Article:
7.Lambing and kidding occur during late winter or early spring when weather is still cold and sometimes stormy, and the mortality rates are typically high.

8.See Hedin 1922, 93–95, 97, 113, 242–245, 264; Hedin 1913, vol. 1,179, 185–186.

9.In fact, the same guns were also intended for use by the ‘local militia’ (yul dmag) when not being used for hunting.

10.The verb bshan ba and noun shan pa are always used in relation to killing of domestic animals, and this expression is intentionally ambivalent as it mixes cultural categories.

11.Several informants reported that it was official policy to exterminate Tibetan wild ass in pastoral areas during the commune era. Government officials informed commune members that wild ass competed with livestock for valuable pasture resources and was thus a pest animal they must destroy at every opportunity. This conforms with well-known Maoist dogmas and practices of ‘struggling against nature’; see Shapiro 2001.

12.The official Communist Party slogan of the day, ‘smashing the four olds’, was aimed at destruction and replacement of ‘old customs, old culture, old habits, and old ideas’.

13.The same applies to domestic butchery; no pastoralist would ever knowlingly eat meat from an animal killed by a woman.

14.See, for example, Goldstein and Beall (1990, 124, 127), Rinzin Thargyal and Huber (2007, 195) and Stubel (1958, 22).

15.See Huber 2004 for a review of legal protections for wildlife by pre-modern Buddhist states and religious institutions in Tibetan Plateau regions.

16.Goldstein and Beall 1990, 127; Stubel 1958, 22.

17.Goldstein and Beall 1990, 127; Rinzin Thargyal and Huber 2007, 106; Namkhai Norbu 1997, 48–49.

18.In response to a survey question asking Changtang pastoralists ‘why should wildlife [such as predators] that cause conflict be protected?’, only 2% of the 300 respondents choose to answer that ‘Killing wildlife is against Buddhist teachings’; Dawa Tsering et al. 2006, 68.

19.See Karma Tshul khrims 2003b, 1–3, 21–23; Tshe ring rgyal po 2005; Tshe ring rgyal po 2006, 392–95; Trotter 1915, 165.

20.Here one can contrast the presence of a few mountain deities in places just outside of the case study area further to the south and which are located in the original home territory of the Sengkor Tsowa (bSe’khor tsho ba), a different population who claimed to have been settled in the area when the migrant Drongpa Changma Tsowa (’Brong pa Byang ma tsho ba) and Gertse Tsowa (sGer rtse tsho ba) populations arrived from the east. Missionary lamas from outside the region are reported as articulating connections between hunting and these mountain deities; Karma Tshul khrims 2003a, 30; Bellezza 2005, 101.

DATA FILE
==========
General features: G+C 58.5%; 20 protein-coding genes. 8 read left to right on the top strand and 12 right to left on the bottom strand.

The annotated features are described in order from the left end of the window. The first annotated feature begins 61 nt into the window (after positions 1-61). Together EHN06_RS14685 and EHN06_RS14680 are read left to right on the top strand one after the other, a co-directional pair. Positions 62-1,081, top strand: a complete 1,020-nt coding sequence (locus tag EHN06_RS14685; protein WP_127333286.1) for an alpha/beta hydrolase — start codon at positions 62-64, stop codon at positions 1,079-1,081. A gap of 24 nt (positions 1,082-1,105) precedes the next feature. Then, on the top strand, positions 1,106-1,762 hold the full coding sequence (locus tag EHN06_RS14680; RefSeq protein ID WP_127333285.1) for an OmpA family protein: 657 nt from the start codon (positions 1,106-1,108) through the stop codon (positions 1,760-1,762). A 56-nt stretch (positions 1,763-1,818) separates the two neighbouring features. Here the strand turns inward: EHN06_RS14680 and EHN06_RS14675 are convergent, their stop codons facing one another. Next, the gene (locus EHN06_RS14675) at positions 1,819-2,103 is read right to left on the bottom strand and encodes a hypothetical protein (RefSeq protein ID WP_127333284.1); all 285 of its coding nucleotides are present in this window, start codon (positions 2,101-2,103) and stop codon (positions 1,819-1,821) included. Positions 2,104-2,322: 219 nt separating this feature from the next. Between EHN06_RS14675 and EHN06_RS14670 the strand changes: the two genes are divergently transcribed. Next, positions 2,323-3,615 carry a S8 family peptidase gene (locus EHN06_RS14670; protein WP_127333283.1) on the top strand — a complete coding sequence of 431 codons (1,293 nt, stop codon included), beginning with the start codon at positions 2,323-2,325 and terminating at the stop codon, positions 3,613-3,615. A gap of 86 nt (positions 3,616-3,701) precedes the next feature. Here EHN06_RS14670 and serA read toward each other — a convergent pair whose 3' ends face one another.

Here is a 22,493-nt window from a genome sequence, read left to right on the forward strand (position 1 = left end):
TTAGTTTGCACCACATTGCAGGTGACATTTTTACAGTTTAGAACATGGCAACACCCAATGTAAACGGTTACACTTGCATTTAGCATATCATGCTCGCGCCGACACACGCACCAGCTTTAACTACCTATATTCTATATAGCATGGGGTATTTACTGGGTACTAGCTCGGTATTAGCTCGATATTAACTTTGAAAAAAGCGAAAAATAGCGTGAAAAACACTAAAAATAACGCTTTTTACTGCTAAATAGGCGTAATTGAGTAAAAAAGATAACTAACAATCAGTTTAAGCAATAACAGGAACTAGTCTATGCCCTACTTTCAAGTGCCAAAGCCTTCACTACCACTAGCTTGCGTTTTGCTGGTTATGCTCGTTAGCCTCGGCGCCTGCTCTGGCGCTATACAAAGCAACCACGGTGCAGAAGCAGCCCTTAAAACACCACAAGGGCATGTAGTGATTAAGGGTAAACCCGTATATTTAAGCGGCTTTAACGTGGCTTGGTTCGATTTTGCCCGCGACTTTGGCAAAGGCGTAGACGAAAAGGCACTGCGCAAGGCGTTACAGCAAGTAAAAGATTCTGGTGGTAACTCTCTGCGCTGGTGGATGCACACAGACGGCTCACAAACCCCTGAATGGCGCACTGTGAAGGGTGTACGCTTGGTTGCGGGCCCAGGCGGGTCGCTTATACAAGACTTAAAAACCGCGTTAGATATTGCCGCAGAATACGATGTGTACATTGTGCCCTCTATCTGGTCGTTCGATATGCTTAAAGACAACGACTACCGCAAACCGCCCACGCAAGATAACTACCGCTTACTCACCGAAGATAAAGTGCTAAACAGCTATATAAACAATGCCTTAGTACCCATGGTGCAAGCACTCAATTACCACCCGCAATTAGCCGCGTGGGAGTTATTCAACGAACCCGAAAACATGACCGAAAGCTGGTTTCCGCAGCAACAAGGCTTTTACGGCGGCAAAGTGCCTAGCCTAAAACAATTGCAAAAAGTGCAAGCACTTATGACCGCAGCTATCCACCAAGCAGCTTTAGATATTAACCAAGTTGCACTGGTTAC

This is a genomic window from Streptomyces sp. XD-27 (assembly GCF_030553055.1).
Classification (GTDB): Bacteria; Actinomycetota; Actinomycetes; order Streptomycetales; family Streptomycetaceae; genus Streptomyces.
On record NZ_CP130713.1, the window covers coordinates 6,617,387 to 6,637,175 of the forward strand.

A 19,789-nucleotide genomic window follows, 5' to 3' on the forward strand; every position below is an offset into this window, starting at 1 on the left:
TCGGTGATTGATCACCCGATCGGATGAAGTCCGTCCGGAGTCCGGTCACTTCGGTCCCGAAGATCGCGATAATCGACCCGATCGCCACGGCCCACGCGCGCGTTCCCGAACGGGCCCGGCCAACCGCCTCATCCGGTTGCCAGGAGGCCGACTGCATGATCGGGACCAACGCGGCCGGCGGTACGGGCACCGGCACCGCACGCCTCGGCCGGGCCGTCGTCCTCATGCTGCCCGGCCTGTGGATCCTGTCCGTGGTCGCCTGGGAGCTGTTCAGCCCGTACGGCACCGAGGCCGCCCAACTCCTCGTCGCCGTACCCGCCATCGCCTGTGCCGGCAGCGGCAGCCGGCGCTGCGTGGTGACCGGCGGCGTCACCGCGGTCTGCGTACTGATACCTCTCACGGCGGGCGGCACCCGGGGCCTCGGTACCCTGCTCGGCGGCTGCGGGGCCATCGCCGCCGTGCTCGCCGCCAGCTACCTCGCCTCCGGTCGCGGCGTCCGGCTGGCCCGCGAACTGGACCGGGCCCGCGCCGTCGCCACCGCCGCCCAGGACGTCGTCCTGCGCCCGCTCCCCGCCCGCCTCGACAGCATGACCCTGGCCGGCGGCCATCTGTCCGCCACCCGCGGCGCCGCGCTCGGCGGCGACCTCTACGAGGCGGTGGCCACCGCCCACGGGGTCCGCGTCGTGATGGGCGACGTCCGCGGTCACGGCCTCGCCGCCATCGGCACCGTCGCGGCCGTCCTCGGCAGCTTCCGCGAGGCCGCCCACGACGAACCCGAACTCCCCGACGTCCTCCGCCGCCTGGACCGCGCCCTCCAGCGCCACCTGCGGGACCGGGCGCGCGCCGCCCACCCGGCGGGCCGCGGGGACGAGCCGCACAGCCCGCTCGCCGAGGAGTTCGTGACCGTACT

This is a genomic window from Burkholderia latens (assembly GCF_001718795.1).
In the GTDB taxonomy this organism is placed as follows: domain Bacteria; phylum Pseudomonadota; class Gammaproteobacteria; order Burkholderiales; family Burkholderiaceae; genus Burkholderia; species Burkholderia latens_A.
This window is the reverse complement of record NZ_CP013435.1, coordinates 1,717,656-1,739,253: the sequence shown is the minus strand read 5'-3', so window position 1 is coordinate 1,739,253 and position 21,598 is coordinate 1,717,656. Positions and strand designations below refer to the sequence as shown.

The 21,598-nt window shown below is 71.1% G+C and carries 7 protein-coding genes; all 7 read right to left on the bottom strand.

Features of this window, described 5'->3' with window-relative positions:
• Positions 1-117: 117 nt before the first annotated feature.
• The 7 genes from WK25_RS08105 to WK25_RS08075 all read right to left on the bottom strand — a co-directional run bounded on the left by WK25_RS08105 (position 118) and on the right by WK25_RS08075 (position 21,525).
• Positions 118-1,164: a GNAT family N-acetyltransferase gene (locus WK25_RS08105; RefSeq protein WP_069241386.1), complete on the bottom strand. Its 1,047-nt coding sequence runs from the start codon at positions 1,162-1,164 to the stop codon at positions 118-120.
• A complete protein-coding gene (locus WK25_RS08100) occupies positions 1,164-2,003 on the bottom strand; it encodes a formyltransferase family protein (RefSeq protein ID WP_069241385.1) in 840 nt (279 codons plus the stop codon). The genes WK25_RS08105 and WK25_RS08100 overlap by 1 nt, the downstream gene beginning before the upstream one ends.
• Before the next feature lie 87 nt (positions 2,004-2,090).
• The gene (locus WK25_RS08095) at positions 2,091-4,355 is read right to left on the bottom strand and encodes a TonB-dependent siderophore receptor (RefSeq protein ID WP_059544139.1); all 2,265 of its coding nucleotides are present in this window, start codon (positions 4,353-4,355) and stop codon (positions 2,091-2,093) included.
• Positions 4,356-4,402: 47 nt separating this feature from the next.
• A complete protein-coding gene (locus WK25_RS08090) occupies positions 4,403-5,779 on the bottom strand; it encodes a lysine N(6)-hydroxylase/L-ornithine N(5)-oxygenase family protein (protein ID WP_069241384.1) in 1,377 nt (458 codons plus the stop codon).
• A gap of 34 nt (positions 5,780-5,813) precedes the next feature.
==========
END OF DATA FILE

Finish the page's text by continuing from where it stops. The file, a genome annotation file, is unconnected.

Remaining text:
21.This is not to say the killing and butchering of hunted wild animals is non-ritualized in Tibetan contexts; it certainly is, although such rites as are performed relate directly to the human social order or to the dralha deities associated with a hunter’s weapons.

22.Dgra ri dwags gnyis kyi gnya’ rtse bkugs.

23.There is a very long Tibetan cultural history of representing wild yak as dangerous foes or enemies who must be destroyed, conquered or tamed by human heroes.

24.A similar lack of conservation awareness amongst pastoralists in the Aru Basin, immediately adjacent to my case study area, was noted by Fox et al. 2008, 10.

25.A popular fifteenth-century narrative biography of Tibetan Buddhism’s most beloved saint, Milarepa, describes the rapid multiplication of a herd of Tibetan wild ass in the wilderness; Gtsang smyon He ru ka 1981, 597.

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Copyright information

© Springer Science+Business Media B.V. 2012

Authors and Affiliations

  1. 1.Central Asian Seminar, Institute of Asian and African StudiesHumboldt UniversityBerlinGermany